Well, in this case, she had no say in the matter. It was determined by the governmental authorities that it was in her best interest to know the truth. However, we can easily understand why, when confronted with the truth, that young girl’s initial reaction, as well as that of the hundreds of others kids in the same situation, was very emotional. Most of them reacted with denial and indignation at such an outrageous claim, even when the facts were clearly laid out in front of them. In many cases, it took several days, even weeks for the youngsters to come to accept the truth.

In Psychology, denial is defined as: “an ego defense mechanism that operates unconsciously to resolve emotional conflict, and to allay anxiety by refusing to perceive the more unpleasant aspects of external reality”. Resorting to denial is not something that only little kids resort to. In fact it may be more common than most people realize. Why? Well, first of all because, as the definition above states, it is an “unconscious” response. When people are in denial they are not aware of it. The more painful a certain realization may be, the more likely it is that we are going to unconsciously try to avoid it by means of denial.

Denial was a perfectly normal reaction for those poor Argentinian kids. It was simply the result of normal, healthy, human emotions. I say “healthy” because humans thrive in having a sense of security and confidence. Can you imagine how life would be if we automatically accepted everything people said to us about ourselves? From early childhood we learn to reject certain painful things people say to us. Young kids can be very malicious about what they say to each other. So, having a certain amount of unquestioned assumptions about ourselves and about our world, such as when you were born and who your parents are, is healthy! However, once confronted with the truth, backed up by sufficient and credible evidence, a healthy response for those kids was to slowly assimilate their new reality. Continued denial would have been psychologically detrimental to them, in the long run.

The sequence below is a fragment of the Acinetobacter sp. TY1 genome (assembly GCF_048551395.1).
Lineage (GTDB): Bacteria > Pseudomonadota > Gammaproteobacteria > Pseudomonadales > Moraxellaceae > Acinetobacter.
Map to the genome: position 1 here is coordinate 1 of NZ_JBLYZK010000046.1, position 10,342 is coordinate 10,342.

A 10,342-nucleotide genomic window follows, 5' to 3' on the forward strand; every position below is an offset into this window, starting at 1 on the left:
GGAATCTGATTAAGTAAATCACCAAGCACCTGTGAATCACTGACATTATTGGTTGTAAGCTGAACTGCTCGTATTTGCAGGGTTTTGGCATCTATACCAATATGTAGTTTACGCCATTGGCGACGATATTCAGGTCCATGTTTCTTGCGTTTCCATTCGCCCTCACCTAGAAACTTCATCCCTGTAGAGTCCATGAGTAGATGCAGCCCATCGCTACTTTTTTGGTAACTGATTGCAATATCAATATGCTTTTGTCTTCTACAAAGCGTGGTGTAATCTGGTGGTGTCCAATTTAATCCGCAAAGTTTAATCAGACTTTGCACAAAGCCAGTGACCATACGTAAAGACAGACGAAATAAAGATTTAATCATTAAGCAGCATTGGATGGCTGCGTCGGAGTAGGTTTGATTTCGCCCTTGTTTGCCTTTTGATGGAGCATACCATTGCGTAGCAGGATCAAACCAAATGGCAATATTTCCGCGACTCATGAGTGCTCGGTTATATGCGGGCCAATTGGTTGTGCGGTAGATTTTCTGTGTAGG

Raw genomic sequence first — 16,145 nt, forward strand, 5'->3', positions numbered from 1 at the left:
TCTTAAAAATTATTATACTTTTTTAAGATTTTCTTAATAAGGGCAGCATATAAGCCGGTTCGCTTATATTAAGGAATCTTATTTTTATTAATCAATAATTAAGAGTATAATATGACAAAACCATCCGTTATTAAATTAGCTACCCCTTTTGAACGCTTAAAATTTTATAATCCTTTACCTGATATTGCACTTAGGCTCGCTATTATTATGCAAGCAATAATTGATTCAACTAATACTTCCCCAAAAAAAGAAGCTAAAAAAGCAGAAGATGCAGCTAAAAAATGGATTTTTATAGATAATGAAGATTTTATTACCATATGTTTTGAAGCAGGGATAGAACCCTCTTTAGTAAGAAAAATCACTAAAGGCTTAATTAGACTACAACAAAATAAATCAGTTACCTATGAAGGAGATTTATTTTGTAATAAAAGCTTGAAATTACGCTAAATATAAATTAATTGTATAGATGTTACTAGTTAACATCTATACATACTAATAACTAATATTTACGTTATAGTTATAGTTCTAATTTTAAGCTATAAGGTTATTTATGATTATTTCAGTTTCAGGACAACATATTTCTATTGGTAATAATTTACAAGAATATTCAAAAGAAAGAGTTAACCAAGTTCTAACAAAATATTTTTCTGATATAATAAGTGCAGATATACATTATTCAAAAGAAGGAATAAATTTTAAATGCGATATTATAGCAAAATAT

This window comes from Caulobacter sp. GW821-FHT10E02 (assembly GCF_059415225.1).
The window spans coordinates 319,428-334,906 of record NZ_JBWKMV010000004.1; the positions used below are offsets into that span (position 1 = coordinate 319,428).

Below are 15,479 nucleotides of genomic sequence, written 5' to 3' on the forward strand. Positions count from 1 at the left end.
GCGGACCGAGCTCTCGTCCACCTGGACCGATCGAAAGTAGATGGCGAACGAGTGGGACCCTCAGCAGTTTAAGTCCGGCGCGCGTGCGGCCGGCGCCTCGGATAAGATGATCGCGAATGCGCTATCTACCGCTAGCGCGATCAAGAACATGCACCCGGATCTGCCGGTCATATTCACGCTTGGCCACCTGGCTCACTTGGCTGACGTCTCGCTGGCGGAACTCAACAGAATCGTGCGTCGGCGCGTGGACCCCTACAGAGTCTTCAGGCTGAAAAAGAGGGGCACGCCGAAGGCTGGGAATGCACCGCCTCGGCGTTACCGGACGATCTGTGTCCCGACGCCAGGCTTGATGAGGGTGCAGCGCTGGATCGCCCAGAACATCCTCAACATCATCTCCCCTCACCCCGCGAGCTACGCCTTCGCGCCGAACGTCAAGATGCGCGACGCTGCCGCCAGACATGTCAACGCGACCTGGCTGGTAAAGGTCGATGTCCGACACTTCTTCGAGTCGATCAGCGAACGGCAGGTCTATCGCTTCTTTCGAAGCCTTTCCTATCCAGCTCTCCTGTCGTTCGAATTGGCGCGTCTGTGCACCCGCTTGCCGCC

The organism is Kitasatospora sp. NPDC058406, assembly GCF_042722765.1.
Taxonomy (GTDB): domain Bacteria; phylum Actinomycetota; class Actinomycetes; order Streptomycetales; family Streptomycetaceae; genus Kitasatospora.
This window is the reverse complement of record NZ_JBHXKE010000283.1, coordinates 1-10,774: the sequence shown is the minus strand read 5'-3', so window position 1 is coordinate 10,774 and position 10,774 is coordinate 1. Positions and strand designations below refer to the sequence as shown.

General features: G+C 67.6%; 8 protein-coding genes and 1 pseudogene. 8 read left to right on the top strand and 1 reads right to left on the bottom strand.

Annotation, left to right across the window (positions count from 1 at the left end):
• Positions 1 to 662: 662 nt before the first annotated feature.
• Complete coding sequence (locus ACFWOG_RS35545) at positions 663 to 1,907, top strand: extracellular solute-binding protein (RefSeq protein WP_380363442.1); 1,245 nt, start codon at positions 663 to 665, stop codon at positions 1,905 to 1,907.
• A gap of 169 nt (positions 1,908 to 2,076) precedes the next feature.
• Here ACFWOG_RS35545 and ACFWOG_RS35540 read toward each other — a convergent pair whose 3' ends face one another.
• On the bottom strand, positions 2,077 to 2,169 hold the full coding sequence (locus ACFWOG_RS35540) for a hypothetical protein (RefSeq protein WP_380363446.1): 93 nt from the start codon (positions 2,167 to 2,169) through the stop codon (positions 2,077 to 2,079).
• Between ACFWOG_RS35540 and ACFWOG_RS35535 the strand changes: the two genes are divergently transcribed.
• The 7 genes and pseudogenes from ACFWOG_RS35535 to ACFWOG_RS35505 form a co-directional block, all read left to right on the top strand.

What about you? Do you prefer to know the truth even if it hurts? Or are there cases in which you don’t mind being deceived if this means being able to carry on with your “normal” life? The fact is that there are many people who don’t mind the latter. There are even popular songs in which the singer asks his lover to lie instead of revealing that his love is not reciprocated. Many people prefer not to watch “unpleasant” documentaries that talk about the food we eat, the air we breath, or the state of the economy for fear of upsetting their happy-go-lucky lives. This is the classic head in the sand attitude. Do you have any issues in your life that you prefer not to dig around too much. Maybe you are now thinking that certain amount of denial is healthy. And it is, as I mentioned earlier. But, can continued denial, at some point, become a disease?

In talking with people about this issue, I was surprised to find out how many people consider denial an acceptable remedy for coping with life. Let me tell you for example what an acquaintance of mine, an Architect, told me. He spent many years serving in the United States Army. I think that is why he seems to always be in quite a hurry. He is one of the busiest persons I have ever met. However, in his older years, and having been debilitated by some treatment, he has slowed down enough for us to be able to have some small, but profound conversations. I asked him what he thought of denial. I asked him if he considered it an acceptable way of coping with life. I was not very surprised when he said that he did. He said he believed the whole world is in denial. He claimed that denial was indispensable to live a happy life. In fact, he said to my amazement, that he believes that the people who are most determined to avoid denial are the ones most likely to end up being mislead. “Wait a minute”, I responded. “Are you saying that those people who are brave enough to look at reality, regardless of how painful it is, are the ones who will end up being fooled? Isn’t that a paradox?” Smiling, he responded, “that is exactly what I believe”.